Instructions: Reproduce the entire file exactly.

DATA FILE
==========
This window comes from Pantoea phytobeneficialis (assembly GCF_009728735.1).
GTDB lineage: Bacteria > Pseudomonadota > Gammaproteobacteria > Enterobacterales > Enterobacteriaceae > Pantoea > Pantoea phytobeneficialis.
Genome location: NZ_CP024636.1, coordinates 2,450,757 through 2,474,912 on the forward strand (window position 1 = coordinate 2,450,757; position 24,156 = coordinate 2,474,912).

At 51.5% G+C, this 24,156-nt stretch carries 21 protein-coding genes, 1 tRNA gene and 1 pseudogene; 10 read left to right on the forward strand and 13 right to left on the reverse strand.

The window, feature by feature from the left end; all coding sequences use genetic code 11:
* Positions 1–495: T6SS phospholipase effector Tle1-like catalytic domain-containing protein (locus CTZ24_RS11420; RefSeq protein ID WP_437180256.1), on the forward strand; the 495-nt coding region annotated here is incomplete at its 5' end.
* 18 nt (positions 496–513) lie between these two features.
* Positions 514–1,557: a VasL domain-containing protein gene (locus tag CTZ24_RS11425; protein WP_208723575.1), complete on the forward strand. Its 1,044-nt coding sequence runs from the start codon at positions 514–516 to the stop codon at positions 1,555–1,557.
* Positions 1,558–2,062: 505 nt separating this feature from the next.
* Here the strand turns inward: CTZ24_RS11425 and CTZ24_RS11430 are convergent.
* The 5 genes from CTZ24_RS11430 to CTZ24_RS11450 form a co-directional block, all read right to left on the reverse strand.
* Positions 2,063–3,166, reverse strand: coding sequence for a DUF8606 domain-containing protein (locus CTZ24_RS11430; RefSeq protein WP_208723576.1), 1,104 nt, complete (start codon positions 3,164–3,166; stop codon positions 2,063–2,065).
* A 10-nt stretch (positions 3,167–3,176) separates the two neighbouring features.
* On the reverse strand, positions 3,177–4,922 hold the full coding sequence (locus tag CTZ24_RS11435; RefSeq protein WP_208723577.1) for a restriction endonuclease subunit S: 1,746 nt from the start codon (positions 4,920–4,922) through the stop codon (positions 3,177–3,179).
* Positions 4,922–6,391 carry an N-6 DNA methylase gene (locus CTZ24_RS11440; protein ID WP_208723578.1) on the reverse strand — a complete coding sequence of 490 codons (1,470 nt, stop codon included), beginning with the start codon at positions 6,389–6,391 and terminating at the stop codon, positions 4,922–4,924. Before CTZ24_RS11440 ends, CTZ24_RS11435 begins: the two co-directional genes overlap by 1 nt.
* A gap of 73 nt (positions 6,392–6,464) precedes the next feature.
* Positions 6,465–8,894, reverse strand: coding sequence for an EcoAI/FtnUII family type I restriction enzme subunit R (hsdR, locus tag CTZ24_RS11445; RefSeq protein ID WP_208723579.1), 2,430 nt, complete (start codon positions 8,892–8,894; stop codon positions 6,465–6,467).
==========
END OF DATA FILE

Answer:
This window comes from Pantoea phytobeneficialis (assembly GCF_009728735.1).
GTDB lineage: Bacteria > Pseudomonadota > Gammaproteobacteria > Enterobacterales > Enterobacteriaceae > Pantoea > Pantoea phytobeneficialis.
Genome location: NZ_CP024636.1, coordinates 2,450,757 through 2,474,912 on the forward strand (window position 1 = coordinate 2,450,757; position 24,156 = coordinate 2,474,912).

At 51.5% G+C, this 24,156-nt stretch carries 21 protein-coding genes, 1 tRNA gene and 1 pseudogene; 10 read left to right on the forward strand and 13 right to left on the reverse strand.

The window, feature by feature from the left end; all coding sequences use genetic code 11:
* Positions 1–495: T6SS phospholipase effector Tle1-like catalytic domain-containing protein (locus CTZ24_RS11420; RefSeq protein ID WP_437180256.1), on the forward strand; the 495-nt coding region annotated here is incomplete at its 5' end.
* 18 nt (positions 496–513) lie between these two features.
* Positions 514–1,557: a VasL domain-containing protein gene (locus tag CTZ24_RS11425; protein WP_208723575.1), complete on the forward strand. Its 1,044-nt coding sequence runs from the start codon at positions 514–516 to the stop codon at positions 1,555–1,557.
* Positions 1,558–2,062: 505 nt separating this feature from the next.
* Here the strand turns inward: CTZ24_RS11425 and CTZ24_RS11430 are convergent.
* The 5 genes from CTZ24_RS11430 to CTZ24_RS11450 form a co-directional block, all read right to left on the reverse strand.
* Positions 2,063–3,166, reverse strand: coding sequence for a DUF8606 domain-containing protein (locus CTZ24_RS11430; RefSeq protein WP_208723576.1), 1,104 nt, complete (start codon positions 3,164–3,166; stop codon positions 2,063–2,065).
* A 10-nt stretch (positions 3,167–3,176) separates the two neighbouring features.
* On the reverse strand, positions 3,177–4,922 hold the full coding sequence (locus tag CTZ24_RS11435; RefSeq protein WP_208723577.1) for a restriction endonuclease subunit S: 1,746 nt from the start codon (positions 4,920–4,922) through the stop codon (positions 3,177–3,179).
* Positions 4,922–6,391 carry an N-6 DNA methylase gene (locus CTZ24_RS11440; protein ID WP_208723578.1) on the reverse strand — a complete coding sequence of 490 codons (1,470 nt, stop codon included), beginning with the start codon at positions 6,389–6,391 and terminating at the stop codon, positions 4,922–4,924. Before CTZ24_RS11440 ends, CTZ24_RS11435 begins: the two co-directional genes overlap by 1 nt.
* A gap of 73 nt (positions 6,392–6,464) precedes the next feature.
* Positions 6,465–8,894, reverse strand: coding sequence for an EcoAI/FtnUII family type I restriction enzme subunit R (hsdR, locus tag CTZ24_RS11445; RefSeq protein ID WP_208723579.1), 2,430 nt, complete (start codon positions 8,892–8,894; stop codon positions 6,465–6,467).